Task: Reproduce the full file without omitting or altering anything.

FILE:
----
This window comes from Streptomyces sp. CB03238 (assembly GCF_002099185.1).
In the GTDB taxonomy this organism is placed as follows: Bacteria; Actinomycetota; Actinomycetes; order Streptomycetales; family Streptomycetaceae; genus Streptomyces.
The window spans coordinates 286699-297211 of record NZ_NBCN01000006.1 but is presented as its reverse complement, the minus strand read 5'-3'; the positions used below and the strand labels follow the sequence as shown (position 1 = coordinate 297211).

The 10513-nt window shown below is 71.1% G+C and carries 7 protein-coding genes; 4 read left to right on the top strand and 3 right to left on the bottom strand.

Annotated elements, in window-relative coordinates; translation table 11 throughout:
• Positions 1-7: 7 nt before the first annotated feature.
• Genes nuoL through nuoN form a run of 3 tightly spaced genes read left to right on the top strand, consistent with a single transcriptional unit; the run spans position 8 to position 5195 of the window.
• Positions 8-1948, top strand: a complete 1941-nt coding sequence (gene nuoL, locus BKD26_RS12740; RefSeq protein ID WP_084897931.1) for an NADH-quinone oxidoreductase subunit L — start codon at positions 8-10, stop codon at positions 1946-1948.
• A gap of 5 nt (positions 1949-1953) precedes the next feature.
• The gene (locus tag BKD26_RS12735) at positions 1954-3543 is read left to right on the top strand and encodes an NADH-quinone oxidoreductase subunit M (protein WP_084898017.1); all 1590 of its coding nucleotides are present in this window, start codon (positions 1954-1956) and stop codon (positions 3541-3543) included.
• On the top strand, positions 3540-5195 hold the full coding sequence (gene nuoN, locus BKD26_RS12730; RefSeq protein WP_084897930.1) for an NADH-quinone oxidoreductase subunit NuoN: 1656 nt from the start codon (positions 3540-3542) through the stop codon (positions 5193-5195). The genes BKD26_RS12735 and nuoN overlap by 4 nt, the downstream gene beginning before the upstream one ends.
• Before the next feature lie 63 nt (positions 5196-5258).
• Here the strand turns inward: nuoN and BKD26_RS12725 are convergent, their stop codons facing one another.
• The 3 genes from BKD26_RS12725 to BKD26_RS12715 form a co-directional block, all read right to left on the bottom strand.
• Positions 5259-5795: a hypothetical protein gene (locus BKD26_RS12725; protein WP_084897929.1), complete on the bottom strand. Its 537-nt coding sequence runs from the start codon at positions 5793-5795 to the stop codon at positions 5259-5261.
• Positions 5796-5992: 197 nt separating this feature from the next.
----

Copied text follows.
This window comes from Streptomyces sp. CB03238 (assembly GCF_002099185.1).
In the GTDB taxonomy this organism is placed as follows: Bacteria; Actinomycetota; Actinomycetes; order Streptomycetales; family Streptomycetaceae; genus Streptomyces.
The window spans coordinates 286699-297211 of record NZ_NBCN01000006.1 but is presented as its reverse complement, the minus strand read 5'-3'; the positions used below and the strand labels follow the sequence as shown (position 1 = coordinate 297211).

The 10513-nt window shown below is 71.1% G+C and carries 7 protein-coding genes; 4 read left to right on the top strand and 3 right to left on the bottom strand.

Annotated elements, in window-relative coordinates; translation table 11 throughout:
• Positions 1-7: 7 nt before the first annotated feature.
• Genes nuoL through nuoN form a run of 3 tightly spaced genes read left to right on the top strand, consistent with a single transcriptional unit; the run spans position 8 to position 5195 of the window.
• Positions 8-1948, top strand: a complete 1941-nt coding sequence (gene nuoL, locus BKD26_RS12740; RefSeq protein ID WP_084897931.1) for an NADH-quinone oxidoreductase subunit L — start codon at positions 8-10, stop codon at positions 1946-1948.
• A gap of 5 nt (positions 1949-1953) precedes the next feature.
• The gene (locus tag BKD26_RS12735) at positions 1954-3543 is read left to right on the top strand and encodes an NADH-quinone oxidoreductase subunit M (protein WP_084898017.1); all 1590 of its coding nucleotides are present in this window, start codon (positions 1954-1956) and stop codon (positions 3541-3543) included.
• On the top strand, positions 3540-5195 hold the full coding sequence (gene nuoN, locus BKD26_RS12730; RefSeq protein WP_084897930.1) for an NADH-quinone oxidoreductase subunit NuoN: 1656 nt from the start codon (positions 3540-3542) through the stop codon (positions 5193-5195). The genes BKD26_RS12735 and nuoN overlap by 4 nt, the downstream gene beginning before the upstream one ends.
• Before the next feature lie 63 nt (positions 5196-5258).
• Here the strand turns inward: nuoN and BKD26_RS12725 are convergent, their stop codons facing one another.
• The 3 genes from BKD26_RS12725 to BKD26_RS12715 form a co-directional block, all read right to left on the bottom strand.
• Positions 5259-5795: a hypothetical protein gene (locus BKD26_RS12725; protein WP_084897929.1), complete on the bottom strand. Its 537-nt coding sequence runs from the start codon at positions 5793-5795 to the stop codon at positions 5259-5261.
• Positions 5796-5992: 197 nt separating this feature from the next.